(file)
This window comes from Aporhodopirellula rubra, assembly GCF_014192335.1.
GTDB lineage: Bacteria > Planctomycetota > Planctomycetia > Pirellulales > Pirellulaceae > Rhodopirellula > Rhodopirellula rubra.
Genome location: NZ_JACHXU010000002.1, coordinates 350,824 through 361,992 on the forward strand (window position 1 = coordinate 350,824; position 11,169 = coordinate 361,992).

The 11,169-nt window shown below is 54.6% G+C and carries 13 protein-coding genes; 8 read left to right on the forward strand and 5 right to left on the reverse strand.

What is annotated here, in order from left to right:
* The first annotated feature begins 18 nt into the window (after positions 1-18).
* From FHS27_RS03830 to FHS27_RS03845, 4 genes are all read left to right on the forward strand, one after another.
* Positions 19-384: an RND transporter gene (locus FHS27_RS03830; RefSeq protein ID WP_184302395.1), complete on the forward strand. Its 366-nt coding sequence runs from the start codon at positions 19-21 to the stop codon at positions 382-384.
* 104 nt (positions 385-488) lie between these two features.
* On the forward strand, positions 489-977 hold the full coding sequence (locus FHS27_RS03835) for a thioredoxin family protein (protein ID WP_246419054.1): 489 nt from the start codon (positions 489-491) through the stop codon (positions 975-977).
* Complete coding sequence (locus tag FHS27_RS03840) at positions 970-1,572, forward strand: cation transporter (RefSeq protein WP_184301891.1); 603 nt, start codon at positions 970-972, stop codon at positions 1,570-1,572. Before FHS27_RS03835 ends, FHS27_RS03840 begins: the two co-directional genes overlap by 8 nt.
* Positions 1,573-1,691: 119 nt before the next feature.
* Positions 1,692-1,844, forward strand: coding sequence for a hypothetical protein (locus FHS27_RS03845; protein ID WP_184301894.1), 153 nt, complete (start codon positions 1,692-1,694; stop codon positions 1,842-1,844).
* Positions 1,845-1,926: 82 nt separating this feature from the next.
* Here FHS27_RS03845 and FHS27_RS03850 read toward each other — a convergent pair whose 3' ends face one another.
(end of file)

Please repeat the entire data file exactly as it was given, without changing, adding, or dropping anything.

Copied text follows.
This window comes from Aporhodopirellula rubra, assembly GCF_014192335.1.
GTDB lineage: Bacteria > Planctomycetota > Planctomycetia > Pirellulales > Pirellulaceae > Rhodopirellula > Rhodopirellula rubra.
Genome location: NZ_JACHXU010000002.1, coordinates 350,824 through 361,992 on the forward strand (window position 1 = coordinate 350,824; position 11,169 = coordinate 361,992).

The 11,169-nt window shown below is 54.6% G+C and carries 13 protein-coding genes; 8 read left to right on the forward strand and 5 right to left on the reverse strand.

What is annotated here, in order from left to right:
* The first annotated feature begins 18 nt into the window (after positions 1-18).
* From FHS27_RS03830 to FHS27_RS03845, 4 genes are all read left to right on the forward strand, one after another.
* Positions 19-384: an RND transporter gene (locus FHS27_RS03830; RefSeq protein ID WP_184302395.1), complete on the forward strand. Its 366-nt coding sequence runs from the start codon at positions 19-21 to the stop codon at positions 382-384.
* 104 nt (positions 385-488) lie between these two features.
* On the forward strand, positions 489-977 hold the full coding sequence (locus FHS27_RS03835) for a thioredoxin family protein (protein ID WP_246419054.1): 489 nt from the start codon (positions 489-491) through the stop codon (positions 975-977).
* Complete coding sequence (locus tag FHS27_RS03840) at positions 970-1,572, forward strand: cation transporter (RefSeq protein WP_184301891.1); 603 nt, start codon at positions 970-972, stop codon at positions 1,570-1,572. Before FHS27_RS03835 ends, FHS27_RS03840 begins: the two co-directional genes overlap by 8 nt.
* Positions 1,573-1,691: 119 nt before the next feature.
* Positions 1,692-1,844, forward strand: coding sequence for a hypothetical protein (locus FHS27_RS03845; protein ID WP_184301894.1), 153 nt, complete (start codon positions 1,692-1,694; stop codon positions 1,842-1,844).
* Positions 1,845-1,926: 82 nt separating this feature from the next.
* Here FHS27_RS03845 and FHS27_RS03850 read toward each other — a convergent pair whose 3' ends face one another.